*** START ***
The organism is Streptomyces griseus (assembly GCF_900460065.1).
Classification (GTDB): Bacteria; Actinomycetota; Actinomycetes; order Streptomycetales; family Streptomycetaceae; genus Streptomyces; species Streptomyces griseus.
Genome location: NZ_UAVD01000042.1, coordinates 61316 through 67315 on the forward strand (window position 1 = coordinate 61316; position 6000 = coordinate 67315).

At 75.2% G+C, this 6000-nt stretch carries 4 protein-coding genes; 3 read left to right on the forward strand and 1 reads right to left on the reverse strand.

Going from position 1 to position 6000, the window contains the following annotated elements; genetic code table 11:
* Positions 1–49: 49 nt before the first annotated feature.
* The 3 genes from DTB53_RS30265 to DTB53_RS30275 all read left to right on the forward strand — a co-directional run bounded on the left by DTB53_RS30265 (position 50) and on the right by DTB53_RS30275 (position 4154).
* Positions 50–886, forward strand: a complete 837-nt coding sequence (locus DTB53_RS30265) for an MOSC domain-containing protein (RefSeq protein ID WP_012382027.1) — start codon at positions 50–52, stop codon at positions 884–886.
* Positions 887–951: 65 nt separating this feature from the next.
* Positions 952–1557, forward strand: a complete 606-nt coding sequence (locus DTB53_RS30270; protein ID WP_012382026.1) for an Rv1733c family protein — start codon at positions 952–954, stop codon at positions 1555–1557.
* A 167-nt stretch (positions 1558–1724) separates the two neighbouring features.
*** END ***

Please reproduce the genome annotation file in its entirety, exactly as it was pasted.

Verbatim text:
The organism is Streptomyces griseus (assembly GCF_900460065.1).
Classification (GTDB): Bacteria; Actinomycetota; Actinomycetes; order Streptomycetales; family Streptomycetaceae; genus Streptomyces; species Streptomyces griseus.
Genome location: NZ_UAVD01000042.1, coordinates 61316 through 67315 on the forward strand (window position 1 = coordinate 61316; position 6000 = coordinate 67315).

At 75.2% G+C, this 6000-nt stretch carries 4 protein-coding genes; 3 read left to right on the forward strand and 1 reads right to left on the reverse strand.

Going from position 1 to position 6000, the window contains the following annotated elements; genetic code table 11:
* Positions 1–49: 49 nt before the first annotated feature.
* The 3 genes from DTB53_RS30265 to DTB53_RS30275 all read left to right on the forward strand — a co-directional run bounded on the left by DTB53_RS30265 (position 50) and on the right by DTB53_RS30275 (position 4154).
* Positions 50–886, forward strand: a complete 837-nt coding sequence (locus DTB53_RS30265) for an MOSC domain-containing protein (RefSeq protein ID WP_012382027.1) — start codon at positions 50–52, stop codon at positions 884–886.
* Positions 887–951: 65 nt separating this feature from the next.
* Positions 952–1557, forward strand: a complete 606-nt coding sequence (locus DTB53_RS30270; protein ID WP_012382026.1) for an Rv1733c family protein — start codon at positions 952–954, stop codon at positions 1555–1557.
* A 167-nt stretch (positions 1558–1724) separates the two neighbouring features.